to the gallery saying ‘if women choose to come here to hear this case,
they must take the consequences’. None of them left. Meanwhile he
turned the attack on Ali to sodomy. Fahmy, said Hall, ‘developed
abnormal tendencies and he never treated Madame normally’ Asking them
to disregard the fact that the victim was younger than his wife. ‘Yes,
he was only 23 years old,’ he told them. ‘But he was given to a life
of debauchery and was obsessed with his sexual prowess.’ He went on to
remind them that, as an Oriental man, his wife to him was no more than
a belonging and that however much he may have acquired the outward
signs of urbanity and sophistication, he was forever an Oriental under
When Marguerite took the stand, she was encouraged
by the Great Defender to describe her life as a Muslim bride and to a
lot of observers this was when the case turned her way. She testified
at one point how she had been sitting ‘in a state of undress in which
her modesty would have forbidden her facing even her maid’, she had
noticed a strange noise and she pulled aside the hangings that
screened an alcove and ‘saw crouching there, where he could see every
move she made, one of her husband’s numerous ugly, black,
half-civilized manservants, who obeyed like slaves his every word’.
She screamed for help, but when her husband, appeared from an
adjoining room he only, laughed, saying that “He is nobody. He does
not count. But he has the right to come here or anywhere you may go
and tell me what you are doing."
It was like a scene from Rudolph Valentino’s The
Sheik, the extraordinarily popular film released the year before, and
the women in the gallery were treating it as such.
Before he summed up, the judge, referring to the
public gallery said, ‘These things are horrible; they are disgusting.
How anyone could listen to these things who is not bound to listen to
them passes comprehension.’ However he had been swayed by Marshall
Hall’s defence, that pandered to the prejudices of the tie, and during
the summing up endorsed Marshall Hall by saying ‘We in this country
put our women on a pedestal: in Egypt they have not the same views...'
The jury, after less than an hour’s consideration,
announced ‘not guilty’ to both the charges of murder and of
manslaughter, and Madame Fahmy was discharged and was now a free
The prosecution was refused by the judge, seemingly
in awe as much as anyone else to the Great Defender, to cross-examine
Marguerite ‘as to whether or not she had lived an immoral life’, to
show that she was ‘a woman of the world, well able to look after
If she had been cross-examined properly the jury
would have found out that not only had Marguerite been a teenage
common prostitute in Bordeaux and in Paris and had an illegitimate
daughter when she was just fifteen, but she had also become a trained
high-class courtesan (it was said that she always spoke in a rather
stilted French because of elocution lessons). Not only that but
Marguerite’s husband was not alone in having inclinations towards the
same sex: it was found out by a private detective hired by the
prosecution that it was well known in Paris that Madame Fahmy “is
addicted, or was addicted, to committing certain offences with other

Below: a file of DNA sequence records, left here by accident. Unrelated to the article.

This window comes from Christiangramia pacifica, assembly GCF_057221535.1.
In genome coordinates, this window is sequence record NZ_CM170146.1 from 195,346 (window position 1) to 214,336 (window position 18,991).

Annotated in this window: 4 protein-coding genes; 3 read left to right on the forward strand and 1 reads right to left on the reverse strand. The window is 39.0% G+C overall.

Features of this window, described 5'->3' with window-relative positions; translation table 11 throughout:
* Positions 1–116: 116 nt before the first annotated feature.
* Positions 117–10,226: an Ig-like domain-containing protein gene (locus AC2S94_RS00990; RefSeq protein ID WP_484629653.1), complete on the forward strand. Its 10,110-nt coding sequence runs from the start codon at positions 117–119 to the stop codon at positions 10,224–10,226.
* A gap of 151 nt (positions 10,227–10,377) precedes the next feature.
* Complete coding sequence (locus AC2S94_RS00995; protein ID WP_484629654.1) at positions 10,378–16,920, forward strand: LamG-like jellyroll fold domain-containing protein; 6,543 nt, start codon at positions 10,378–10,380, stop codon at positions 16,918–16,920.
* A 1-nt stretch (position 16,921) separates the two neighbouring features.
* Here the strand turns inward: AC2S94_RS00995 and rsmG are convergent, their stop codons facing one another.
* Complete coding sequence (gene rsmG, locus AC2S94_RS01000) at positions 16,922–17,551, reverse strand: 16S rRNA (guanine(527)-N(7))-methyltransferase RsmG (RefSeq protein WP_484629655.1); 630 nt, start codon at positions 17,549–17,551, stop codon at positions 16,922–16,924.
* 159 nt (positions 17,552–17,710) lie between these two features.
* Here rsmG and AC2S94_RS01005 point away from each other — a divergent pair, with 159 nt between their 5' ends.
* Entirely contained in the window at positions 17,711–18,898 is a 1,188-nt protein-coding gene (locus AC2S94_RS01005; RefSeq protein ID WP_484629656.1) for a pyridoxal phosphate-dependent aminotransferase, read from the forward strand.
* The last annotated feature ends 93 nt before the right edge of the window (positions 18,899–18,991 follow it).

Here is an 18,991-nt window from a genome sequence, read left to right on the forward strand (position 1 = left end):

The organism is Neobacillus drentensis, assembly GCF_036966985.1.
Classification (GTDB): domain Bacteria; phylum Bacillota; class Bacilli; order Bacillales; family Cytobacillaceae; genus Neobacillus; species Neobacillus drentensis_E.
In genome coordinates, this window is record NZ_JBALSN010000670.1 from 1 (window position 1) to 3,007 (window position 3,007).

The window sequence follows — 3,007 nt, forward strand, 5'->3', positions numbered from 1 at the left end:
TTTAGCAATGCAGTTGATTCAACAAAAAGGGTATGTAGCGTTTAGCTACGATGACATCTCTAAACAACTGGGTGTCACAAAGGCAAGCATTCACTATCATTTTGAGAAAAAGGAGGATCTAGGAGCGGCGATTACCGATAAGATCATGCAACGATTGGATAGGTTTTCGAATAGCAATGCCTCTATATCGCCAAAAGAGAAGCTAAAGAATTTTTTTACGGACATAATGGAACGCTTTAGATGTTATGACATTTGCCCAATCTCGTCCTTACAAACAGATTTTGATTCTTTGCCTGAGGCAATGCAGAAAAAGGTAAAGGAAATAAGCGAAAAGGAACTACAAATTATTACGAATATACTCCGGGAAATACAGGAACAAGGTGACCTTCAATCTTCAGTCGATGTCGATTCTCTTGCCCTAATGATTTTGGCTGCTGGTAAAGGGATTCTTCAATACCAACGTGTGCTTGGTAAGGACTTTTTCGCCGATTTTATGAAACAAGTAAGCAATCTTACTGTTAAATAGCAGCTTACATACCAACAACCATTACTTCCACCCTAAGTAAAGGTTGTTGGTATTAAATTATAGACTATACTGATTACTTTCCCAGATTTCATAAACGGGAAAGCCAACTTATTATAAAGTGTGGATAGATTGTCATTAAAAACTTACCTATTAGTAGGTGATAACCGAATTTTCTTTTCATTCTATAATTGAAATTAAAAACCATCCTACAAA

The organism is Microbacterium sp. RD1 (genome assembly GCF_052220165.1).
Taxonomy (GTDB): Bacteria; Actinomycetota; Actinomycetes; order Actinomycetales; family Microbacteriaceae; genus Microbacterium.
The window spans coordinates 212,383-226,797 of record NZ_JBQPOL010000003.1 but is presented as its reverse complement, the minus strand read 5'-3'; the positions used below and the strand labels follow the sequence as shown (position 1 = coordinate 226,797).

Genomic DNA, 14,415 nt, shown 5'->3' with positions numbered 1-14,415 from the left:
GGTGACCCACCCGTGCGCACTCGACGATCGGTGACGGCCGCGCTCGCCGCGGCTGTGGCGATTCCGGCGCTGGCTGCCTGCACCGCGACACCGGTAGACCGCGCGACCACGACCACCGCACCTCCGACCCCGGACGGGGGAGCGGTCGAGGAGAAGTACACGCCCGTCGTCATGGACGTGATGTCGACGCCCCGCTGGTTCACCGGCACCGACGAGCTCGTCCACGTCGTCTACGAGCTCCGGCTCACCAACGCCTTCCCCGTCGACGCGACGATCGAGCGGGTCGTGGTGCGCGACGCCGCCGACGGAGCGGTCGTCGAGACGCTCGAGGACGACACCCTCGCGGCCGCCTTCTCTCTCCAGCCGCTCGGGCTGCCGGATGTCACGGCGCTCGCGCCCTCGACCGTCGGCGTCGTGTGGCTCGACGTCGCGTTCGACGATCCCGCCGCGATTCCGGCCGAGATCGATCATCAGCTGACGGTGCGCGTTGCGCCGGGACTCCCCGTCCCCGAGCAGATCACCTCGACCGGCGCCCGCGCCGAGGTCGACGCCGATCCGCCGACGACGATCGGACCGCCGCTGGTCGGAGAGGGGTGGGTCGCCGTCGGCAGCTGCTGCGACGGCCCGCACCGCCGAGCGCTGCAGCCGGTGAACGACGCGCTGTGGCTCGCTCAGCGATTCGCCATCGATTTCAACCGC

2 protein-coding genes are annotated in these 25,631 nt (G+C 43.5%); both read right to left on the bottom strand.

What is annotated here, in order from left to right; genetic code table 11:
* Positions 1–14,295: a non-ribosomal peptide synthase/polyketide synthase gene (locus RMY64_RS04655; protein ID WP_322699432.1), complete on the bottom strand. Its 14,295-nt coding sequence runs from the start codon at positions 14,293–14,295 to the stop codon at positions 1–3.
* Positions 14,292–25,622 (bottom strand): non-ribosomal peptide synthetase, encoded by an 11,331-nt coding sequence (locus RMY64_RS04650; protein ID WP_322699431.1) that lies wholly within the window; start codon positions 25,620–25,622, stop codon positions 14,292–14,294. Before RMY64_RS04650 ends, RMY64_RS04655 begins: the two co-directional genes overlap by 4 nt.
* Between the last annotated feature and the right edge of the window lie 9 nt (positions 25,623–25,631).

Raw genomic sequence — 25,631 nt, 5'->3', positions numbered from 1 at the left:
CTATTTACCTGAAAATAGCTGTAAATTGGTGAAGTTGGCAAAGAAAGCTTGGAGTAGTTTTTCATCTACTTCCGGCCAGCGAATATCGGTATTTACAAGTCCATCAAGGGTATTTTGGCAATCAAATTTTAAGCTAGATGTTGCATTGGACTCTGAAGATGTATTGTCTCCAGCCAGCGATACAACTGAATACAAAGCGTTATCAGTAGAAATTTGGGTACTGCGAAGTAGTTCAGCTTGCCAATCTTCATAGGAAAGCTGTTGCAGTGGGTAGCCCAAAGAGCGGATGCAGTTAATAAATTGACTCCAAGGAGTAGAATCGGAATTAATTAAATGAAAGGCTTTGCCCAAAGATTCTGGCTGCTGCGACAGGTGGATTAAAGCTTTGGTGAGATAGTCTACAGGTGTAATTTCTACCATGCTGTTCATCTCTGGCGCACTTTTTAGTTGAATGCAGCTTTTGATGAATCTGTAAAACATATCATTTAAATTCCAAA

women and it would seem that there is nothing that goes on in such
surroundings as she has been moving in Paris that she would not be
quite well acquainted with..."
The world’s press reported the case with
undisguised glee, mostly portraying Mardame Fahmy as less than
innocent in more ways than one. The French newspapers concentrated on
the fact that the jury considered the case as if a
crime passionnel defence was
allowed in English law.
After the verdict Marguerite soon left for Paris
where she found out that she had no claim to her late husband’s
fortune as he had left no will. After a failed, and slightly ludicrous
plot where she pretended that she had been pregnant and subsequently
borne a son (who would have been entitled to his father’s fortune).
She was now almost a laughing stock in Parisian society and became
relatively a recluse. She died on 2 January 1971 in Paris. She never
A Diwan of contemporary life
The trial of a Frenchwoman for the murder of her
Egyptian husband in London in 1923 turned into a courtroom show of
contempt and racist prejudice against Eastern men generally and
Egyptians in particular. There was not the slightest shadow of doubt
that the wife fatally shot her husband in the back. But her British
lawyer tore the husband's character to pieces and, in the process,
strongly condemned Eastern men for depravity, corruption and
ill-treatment of wives. The jury, swayed by the dramatic defence
performance, acquitted the wife. The ruling touched off adverse
reactions among the Arabs.
Dr Yunan Labib Rizk tells the story from
reports published by Al-Ahram
The scene: the Savoy Hotel in London on the evening
of 1 September, 1923. Ali Kamel Fahmi Bek, an Egyptian notable,
quarrels bitterly with Marguerite, his French wife. He then emerges
from the hotel room and as his little dog scampers down the hallway.
He whistles to call it back when suddenly his wife shoots him in the
back. He dies instantly.
This incident may well have remained confined to
the crime pages in the British, Egyptian and French press had it not
been for the great commotion stirred by the trial of Marguerite, which
lasted from 11 to 15 September that year. Indeed, such was the
sensation surrounding this trial that the correspondent of The Near
East in Cairo observed, "The Arabic newspapers in Egypt have spent
fortunes on obtaining wire releases from London on the Madame Fahmi
case." Al-Ahram stood out as the only newspaper to feature the
court transcripts, and the correspondent went on to relate that when
he attempted to buy a copy of Al-Ahram one afternoon, the
newsboy told him, "Even if you could pay all the money there is in
Egypt you wouldn't be able to buy a copy of Al-Ahram dealing with the
While much of the excitement stemmed from the
identity of the protagonists, the victim and the murderess, the case
also highlighted an issue that some might have pinpointed by citing